Knowing the field

Dear Miss Snark:

I know you are very busy with the crapometer contest, but I still need to ask a question:

What is the difference between middle grade (chapter books) and narrative, upper grade fiction? (aside from YA), where both are fiction adventure? (besides the obvious in age differences).

I asked the below question to a different agent (I know, I didn't ask you first, but you ARE busy) and received the following answer:

Q: When writers write chapter books for middle grade readers, is there such a thing as too many scenes within each chapter? Is there any writer's guideline for maintaining their scenes within each chapter? Or doesn't it matter?

A: "Unfortunately, chapter books for middle grade readers are akin to children's
picture books for me and I don't handle them. I only do narrative upper
middle grade and YA. Sorry, I can't help you with that question." --Agent.

Without this answered, I pose the same question(s) to you.
Thank you for your information!

Mostly it has to do with vocabulary and themes in the book. However, the only way to truly understand this in your bones is to read a LOT of it. If you intend to write for this market, you need to invest three solid months in reading, at the very least.

I was reminded of this when a friend of mine who is a very serious composer told me he'd been working really hard. I asked him what he was writing. He told me he wasn't writing at all. He was listening. He went to the Performing Arts Library every day and listened to every CD they had in the new music category. Every day for a month. Ten to twelve hours a day. He took notes on everything he heard. That's a serious committment to knowing the field.


Elektra said...

oddly enough, I just asked this exact question in the Children's Writing forum over at absolute write.

Bookview said...

An excellent place to ask that question is on the Write4Kids forums:


The differences between a middle grade and YA novel -- and these aren't hard and fast rules -- have to do with length (YA is usually longer), tone (YA can, but doesn't have to be, darker), age of characters (teens or young adults in YA), situations (more controversial situations are more acceptable in YA), and complexity. The best way to understand the differences is to read a LOT of both.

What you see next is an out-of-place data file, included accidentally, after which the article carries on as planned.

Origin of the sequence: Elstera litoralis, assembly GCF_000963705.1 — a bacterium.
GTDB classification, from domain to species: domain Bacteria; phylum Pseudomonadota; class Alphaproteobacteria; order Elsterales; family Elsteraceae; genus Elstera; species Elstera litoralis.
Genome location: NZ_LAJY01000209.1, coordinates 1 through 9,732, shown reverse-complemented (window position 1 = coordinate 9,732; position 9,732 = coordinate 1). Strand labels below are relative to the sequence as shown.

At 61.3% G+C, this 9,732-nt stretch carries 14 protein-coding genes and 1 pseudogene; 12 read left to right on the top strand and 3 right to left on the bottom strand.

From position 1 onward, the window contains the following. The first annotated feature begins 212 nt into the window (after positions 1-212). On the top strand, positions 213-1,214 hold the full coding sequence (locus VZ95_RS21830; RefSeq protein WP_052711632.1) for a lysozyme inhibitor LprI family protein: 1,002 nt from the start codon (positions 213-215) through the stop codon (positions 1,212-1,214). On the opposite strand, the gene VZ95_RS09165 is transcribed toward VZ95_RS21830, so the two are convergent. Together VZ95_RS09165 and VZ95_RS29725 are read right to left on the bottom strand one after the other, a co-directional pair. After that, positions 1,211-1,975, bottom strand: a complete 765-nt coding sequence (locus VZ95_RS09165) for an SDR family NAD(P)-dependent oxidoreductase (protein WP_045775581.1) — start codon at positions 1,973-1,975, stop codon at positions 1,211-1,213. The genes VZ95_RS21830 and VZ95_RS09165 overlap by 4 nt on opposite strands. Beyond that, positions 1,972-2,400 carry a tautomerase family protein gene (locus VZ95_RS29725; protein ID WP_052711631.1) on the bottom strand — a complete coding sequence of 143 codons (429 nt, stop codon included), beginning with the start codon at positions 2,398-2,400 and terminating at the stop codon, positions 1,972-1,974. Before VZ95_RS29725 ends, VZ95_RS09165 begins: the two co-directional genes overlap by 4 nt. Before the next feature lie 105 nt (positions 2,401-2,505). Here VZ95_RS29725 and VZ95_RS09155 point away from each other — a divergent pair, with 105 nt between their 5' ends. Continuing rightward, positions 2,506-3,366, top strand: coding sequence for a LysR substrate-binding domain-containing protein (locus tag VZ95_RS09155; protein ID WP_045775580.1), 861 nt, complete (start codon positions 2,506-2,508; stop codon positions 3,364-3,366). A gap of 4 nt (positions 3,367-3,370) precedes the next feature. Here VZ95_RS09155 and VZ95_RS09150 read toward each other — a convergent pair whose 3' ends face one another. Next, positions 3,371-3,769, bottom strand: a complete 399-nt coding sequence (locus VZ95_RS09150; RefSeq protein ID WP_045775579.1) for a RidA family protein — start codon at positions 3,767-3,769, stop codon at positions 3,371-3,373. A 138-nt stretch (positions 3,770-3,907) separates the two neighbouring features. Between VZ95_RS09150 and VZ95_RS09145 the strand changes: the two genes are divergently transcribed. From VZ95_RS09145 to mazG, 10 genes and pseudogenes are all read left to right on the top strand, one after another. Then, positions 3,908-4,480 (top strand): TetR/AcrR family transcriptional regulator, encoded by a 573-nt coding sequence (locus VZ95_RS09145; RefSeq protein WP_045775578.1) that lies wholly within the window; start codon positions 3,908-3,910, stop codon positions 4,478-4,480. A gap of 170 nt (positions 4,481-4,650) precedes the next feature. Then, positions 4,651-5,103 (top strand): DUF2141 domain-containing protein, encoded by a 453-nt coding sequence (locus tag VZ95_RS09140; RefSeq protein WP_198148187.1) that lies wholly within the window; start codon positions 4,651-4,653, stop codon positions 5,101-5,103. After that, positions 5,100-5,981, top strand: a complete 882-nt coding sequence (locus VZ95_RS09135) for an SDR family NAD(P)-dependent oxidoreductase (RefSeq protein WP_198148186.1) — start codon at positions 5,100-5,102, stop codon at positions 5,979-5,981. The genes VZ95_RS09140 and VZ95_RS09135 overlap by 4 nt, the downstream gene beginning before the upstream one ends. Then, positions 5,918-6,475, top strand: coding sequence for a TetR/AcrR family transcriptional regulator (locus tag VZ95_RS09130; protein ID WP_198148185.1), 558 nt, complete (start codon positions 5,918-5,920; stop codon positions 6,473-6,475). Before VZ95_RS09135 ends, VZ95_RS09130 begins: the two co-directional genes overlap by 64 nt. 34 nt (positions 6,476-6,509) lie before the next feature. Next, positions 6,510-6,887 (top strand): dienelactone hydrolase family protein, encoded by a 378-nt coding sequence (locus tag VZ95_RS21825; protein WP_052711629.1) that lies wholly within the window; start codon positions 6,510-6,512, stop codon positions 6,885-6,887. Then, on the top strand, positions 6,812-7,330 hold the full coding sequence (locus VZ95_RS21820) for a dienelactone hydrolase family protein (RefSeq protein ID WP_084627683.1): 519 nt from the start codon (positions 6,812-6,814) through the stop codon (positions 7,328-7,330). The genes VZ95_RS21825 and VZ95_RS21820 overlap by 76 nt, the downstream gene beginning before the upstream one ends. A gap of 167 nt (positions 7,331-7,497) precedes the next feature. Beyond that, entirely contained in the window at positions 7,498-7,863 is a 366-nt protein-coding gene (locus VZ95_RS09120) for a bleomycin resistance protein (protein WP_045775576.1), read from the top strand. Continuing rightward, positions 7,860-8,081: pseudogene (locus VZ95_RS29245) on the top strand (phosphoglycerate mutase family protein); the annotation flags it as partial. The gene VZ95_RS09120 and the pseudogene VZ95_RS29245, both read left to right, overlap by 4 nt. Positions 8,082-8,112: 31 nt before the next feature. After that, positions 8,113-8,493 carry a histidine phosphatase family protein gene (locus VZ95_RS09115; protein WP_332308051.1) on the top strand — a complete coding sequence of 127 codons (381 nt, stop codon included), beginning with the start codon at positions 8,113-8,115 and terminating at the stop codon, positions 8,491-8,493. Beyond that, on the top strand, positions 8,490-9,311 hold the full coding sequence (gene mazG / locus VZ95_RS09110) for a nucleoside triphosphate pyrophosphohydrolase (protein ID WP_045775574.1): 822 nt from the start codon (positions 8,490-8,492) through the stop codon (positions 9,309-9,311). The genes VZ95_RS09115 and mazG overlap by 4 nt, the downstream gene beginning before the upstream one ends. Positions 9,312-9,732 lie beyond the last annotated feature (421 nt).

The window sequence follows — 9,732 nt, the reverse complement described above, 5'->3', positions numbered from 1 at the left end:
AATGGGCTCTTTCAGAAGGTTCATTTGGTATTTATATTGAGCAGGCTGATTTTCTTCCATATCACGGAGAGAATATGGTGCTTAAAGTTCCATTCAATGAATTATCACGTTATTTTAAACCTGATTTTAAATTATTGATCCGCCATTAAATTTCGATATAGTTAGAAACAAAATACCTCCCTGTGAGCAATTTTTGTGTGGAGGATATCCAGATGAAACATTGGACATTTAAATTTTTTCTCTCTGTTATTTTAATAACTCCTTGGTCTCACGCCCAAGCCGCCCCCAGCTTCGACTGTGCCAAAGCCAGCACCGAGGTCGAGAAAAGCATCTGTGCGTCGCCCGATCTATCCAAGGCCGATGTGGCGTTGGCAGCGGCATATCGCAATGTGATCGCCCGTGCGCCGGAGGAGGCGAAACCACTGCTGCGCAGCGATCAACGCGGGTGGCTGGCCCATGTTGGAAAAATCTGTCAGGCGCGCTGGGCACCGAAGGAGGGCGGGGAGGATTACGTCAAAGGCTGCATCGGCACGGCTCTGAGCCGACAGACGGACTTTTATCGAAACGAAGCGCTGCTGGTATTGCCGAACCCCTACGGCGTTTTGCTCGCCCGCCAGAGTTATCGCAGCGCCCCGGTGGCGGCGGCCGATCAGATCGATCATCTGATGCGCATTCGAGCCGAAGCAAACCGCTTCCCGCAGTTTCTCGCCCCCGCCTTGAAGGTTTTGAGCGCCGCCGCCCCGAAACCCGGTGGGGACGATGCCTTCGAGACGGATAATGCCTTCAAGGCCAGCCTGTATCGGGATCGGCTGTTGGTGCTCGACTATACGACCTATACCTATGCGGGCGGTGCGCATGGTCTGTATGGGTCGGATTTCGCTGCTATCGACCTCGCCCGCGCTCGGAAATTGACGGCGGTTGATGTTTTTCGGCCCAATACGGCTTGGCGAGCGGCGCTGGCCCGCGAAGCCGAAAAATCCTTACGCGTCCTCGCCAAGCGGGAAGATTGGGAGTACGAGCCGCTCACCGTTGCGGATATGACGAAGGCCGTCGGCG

Anonymous said...

Also realize that "Chapter Books" is also used as a separate level of juvenile writing -- think of the Magic Treehouse or Frog and Toad books. They have are for much younger kids than the Middle Grade books.

If you haven't, you should join SCBWI (Society for Childrens Book Writers and Illustrators). There website has great information, an active message board, and solid conferences.

Anonymous said...

To emphasize, chapter books are NOT the same thing as middle grade novels. There are many categories in children's writing:

early readers
concept books
picture books
picture story books
chapter books
middle grade novels (upper & lower)
young adult (upper & lower)

And yes, they all have different parameters that justify them as such.

You must know the genres before you submit your 2500-word picture book and show yourself to be nitwit of the day!

C.E. Petit said...

Might I suggest that an experienced fourth- or fifth-grade teacher at a decent public school is probably the best resource available for this? Those grades have a huge disparity between the low-readers and the high-readers, and the teachers inevitably become familiar with what's out there in that range.

A school librarian might also be helpful, but in my experience less so (if only because they have so many other demands on them).

Bebe said...

Yes, as others have said, chapter books usually have very specific guidelines--literally, most publishers that do those kinds of books have written-out guidelines specifying exactly what you're asking--word count, vocab, how much action and dialogue there should be, how many chapters, even sometimes how many words per sentence and sentences per paragraph. These are for kids who are just reading books with chapters for the first time. If you're in touch with a kids' editor, you can request these guidelines.

Everything above that can be pretty fluid. Low, true, and high middle grade, low and high YA. There's no clear line. But you just figure it out by reading a lot of it and honing a sense for it. If it's just a little too complex or sophisticated or long for a chapter book, but otherwise it's like a chapter book, then it's low middle grade. On up. Think about the difference between the mandatory reading for the different grades. For instance-- I read The Sign of the Beaver in 4th grade, the Lion the Witch and the Wardrobe in 5th, Where the Red Fern Grows in 6th. It's a gradual ascension. (Those are all middle grade, but they're not all the same).

Things like sex and drugs usually push a book into the YA category, but not all YA books have after-school special themes. YA usually could be adult, but with teenage characters. Age of the characters is very important in all kids' book distinctions. One of the most important things.

lizzie26 said...

I wouldn't bother with joining SCBWI--paying 65-75 dollars per year. You can get the same accurate info at www.underdown.org.